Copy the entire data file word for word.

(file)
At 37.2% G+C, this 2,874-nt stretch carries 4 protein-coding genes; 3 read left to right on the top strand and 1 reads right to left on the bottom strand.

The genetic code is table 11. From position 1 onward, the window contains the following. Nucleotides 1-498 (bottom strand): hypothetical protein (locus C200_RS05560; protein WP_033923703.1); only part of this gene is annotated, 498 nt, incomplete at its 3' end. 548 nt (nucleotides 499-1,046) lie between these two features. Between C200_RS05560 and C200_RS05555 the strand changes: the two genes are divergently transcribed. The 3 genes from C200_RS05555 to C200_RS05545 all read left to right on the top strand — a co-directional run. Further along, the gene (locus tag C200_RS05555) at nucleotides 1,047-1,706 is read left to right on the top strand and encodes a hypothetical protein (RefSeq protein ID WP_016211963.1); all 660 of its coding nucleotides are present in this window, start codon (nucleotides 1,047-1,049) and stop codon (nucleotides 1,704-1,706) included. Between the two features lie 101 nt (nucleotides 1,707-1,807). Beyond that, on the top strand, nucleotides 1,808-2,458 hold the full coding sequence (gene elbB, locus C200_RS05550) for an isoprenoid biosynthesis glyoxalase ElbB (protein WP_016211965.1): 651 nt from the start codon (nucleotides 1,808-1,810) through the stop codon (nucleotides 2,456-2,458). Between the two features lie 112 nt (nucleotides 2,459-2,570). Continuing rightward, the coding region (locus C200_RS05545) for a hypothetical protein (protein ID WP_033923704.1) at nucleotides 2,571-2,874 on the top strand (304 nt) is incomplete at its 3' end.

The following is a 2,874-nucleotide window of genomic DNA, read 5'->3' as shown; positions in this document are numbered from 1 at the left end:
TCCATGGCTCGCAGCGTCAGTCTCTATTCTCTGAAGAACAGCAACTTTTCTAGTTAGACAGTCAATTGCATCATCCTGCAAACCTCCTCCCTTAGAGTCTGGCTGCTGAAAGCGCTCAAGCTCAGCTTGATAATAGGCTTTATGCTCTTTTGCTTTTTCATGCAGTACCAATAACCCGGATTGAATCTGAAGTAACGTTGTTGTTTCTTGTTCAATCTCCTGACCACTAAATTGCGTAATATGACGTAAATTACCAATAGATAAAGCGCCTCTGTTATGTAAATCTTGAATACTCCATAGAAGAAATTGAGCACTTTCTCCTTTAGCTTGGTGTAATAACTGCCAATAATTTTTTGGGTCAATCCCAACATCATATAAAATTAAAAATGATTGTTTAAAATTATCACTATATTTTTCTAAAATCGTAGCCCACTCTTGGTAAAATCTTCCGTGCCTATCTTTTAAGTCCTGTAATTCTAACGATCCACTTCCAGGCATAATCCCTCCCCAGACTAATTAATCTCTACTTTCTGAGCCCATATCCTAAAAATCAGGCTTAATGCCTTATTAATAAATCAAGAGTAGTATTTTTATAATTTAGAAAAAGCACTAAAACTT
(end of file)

At 37.2% G+C, this 2,874-nt stretch carries 4 protein-coding genes; 3 read left to right on the top strand and 1 reads right to left on the bottom strand.

The genetic code is table 11. From position 1 onward, the window contains the following. Nucleotides 1-498 (bottom strand): hypothetical protein (locus C200_RS05560; protein WP_033923703.1); only part of this gene is annotated, 498 nt, incomplete at its 3' end. 548 nt (nucleotides 499-1,046) lie between these two features. Between C200_RS05560 and C200_RS05555 the strand changes: the two genes are divergently transcribed. The 3 genes from C200_RS05555 to C200_RS05545 all read left to right on the top strand — a co-directional run. Further along, the gene (locus tag C200_RS05555) at nucleotides 1,047-1,706 is read left to right on the top strand and encodes a hypothetical protein (RefSeq protein ID WP_016211963.1); all 660 of its coding nucleotides are present in this window, start codon (nucleotides 1,047-1,049) and stop codon (nucleotides 1,704-1,706) included. Between the two features lie 101 nt (nucleotides 1,707-1,807). Beyond that, on the top strand, nucleotides 1,808-2,458 hold the full coding sequence (gene elbB, locus C200_RS05550) for an isoprenoid biosynthesis glyoxalase ElbB (protein WP_016211965.1): 651 nt from the start codon (nucleotides 1,808-1,810) through the stop codon (nucleotides 2,456-2,458). Between the two features lie 112 nt (nucleotides 2,459-2,570). Continuing rightward, the coding region (locus C200_RS05545) for a hypothetical protein (protein ID WP_033923704.1) at nucleotides 2,571-2,874 on the top strand (304 nt) is incomplete at its 3' end.

The following is a 2,874-nucleotide window of genomic DNA, read 5'->3' as shown; positions in this document are numbered from 1 at the left end:
TCCATGGCTCGCAGCGTCAGTCTCTATTCTCTGAAGAACAGCAACTTTTCTAGTTAGACAGTCAATTGCATCATCCTGCAAACCTCCTCCCTTAGAGTCTGGCTGCTGAAAGCGCTCAAGCTCAGCTTGATAATAGGCTTTATGCTCTTTTGCTTTTTCATGCAGTACCAATAACCCGGATTGAATCTGAAGTAACGTTGTTGTTTCTTGTTCAATCTCCTGACCACTAAATTGCGTAATATGACGTAAATTACCAATAGATAAAGCGCCTCTGTTATGTAAATCTTGAATACTCCATAGAAGAAATTGAGCACTTTCTCCTTTAGCTTGGTGTAATAACTGCCAATAATTTTTTGGGTCAATCCCAACATCATATAAAATTAAAAATGATTGTTTAAAATTATCACTATATTTTTCTAAAATCGTAGCCCACTCTTGGTAAAATCTTCCGTGCCTATCTTTTAAGTCCTGTAATTCTAACGATCCACTTCCAGGCATAATCCCTCCCCAGACTAATTAATCTCTACTTTCTGAGCCCATATCCTAAAAATCAGGCTTAATGCCTTATTAATAAATCAAGAGTAGTATTTTTATAATTTAGAAAAAGCACTAAAACTT